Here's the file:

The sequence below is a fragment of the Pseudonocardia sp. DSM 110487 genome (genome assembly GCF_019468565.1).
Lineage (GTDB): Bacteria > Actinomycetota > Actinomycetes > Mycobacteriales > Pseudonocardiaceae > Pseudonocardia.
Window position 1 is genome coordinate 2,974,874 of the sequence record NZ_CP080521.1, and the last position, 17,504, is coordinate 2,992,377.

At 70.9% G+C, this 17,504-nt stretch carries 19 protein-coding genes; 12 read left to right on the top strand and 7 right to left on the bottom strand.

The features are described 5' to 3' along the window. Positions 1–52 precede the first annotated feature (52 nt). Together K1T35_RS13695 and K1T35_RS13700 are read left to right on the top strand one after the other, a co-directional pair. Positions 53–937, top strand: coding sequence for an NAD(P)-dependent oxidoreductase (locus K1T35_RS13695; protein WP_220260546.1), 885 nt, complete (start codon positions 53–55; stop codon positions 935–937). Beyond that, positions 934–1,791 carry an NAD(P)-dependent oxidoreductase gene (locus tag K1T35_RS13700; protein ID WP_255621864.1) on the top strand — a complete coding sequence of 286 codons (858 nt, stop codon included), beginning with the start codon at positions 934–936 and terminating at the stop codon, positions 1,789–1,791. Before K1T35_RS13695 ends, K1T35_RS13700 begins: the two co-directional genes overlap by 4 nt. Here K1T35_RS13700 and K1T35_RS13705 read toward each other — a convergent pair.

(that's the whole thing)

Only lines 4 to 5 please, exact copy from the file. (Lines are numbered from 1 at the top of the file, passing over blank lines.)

At 70.9% G+C, this 17,504-nt stretch carries 19 protein-coding genes; 12 read left to right on the top strand and 7 right to left on the bottom strand.

The features are described 5' to 3' along the window. Positions 1–52 precede the first annotated feature (52 nt). Together K1T35_RS13695 and K1T35_RS13700 are read left to right on the top strand one after the other, a co-directional pair. Positions 53–937, top strand: coding sequence for an NAD(P)-dependent oxidoreductase (locus K1T35_RS13695; protein WP_220260546.1), 885 nt, complete (start codon positions 53–55; stop codon positions 935–937). Beyond that, positions 934–1,791 carry an NAD(P)-dependent oxidoreductase gene (locus tag K1T35_RS13700; protein ID WP_255621864.1) on the top strand — a complete coding sequence of 286 codons (858 nt, stop codon included), beginning with the start codon at positions 934–936 and terminating at the stop codon, positions 1,789–1,791. Before K1T35_RS13695 ends, K1T35_RS13700 begins: the two co-directional genes overlap by 4 nt. Here K1T35_RS13700 and K1T35_RS13705 read toward each other — a convergent pair.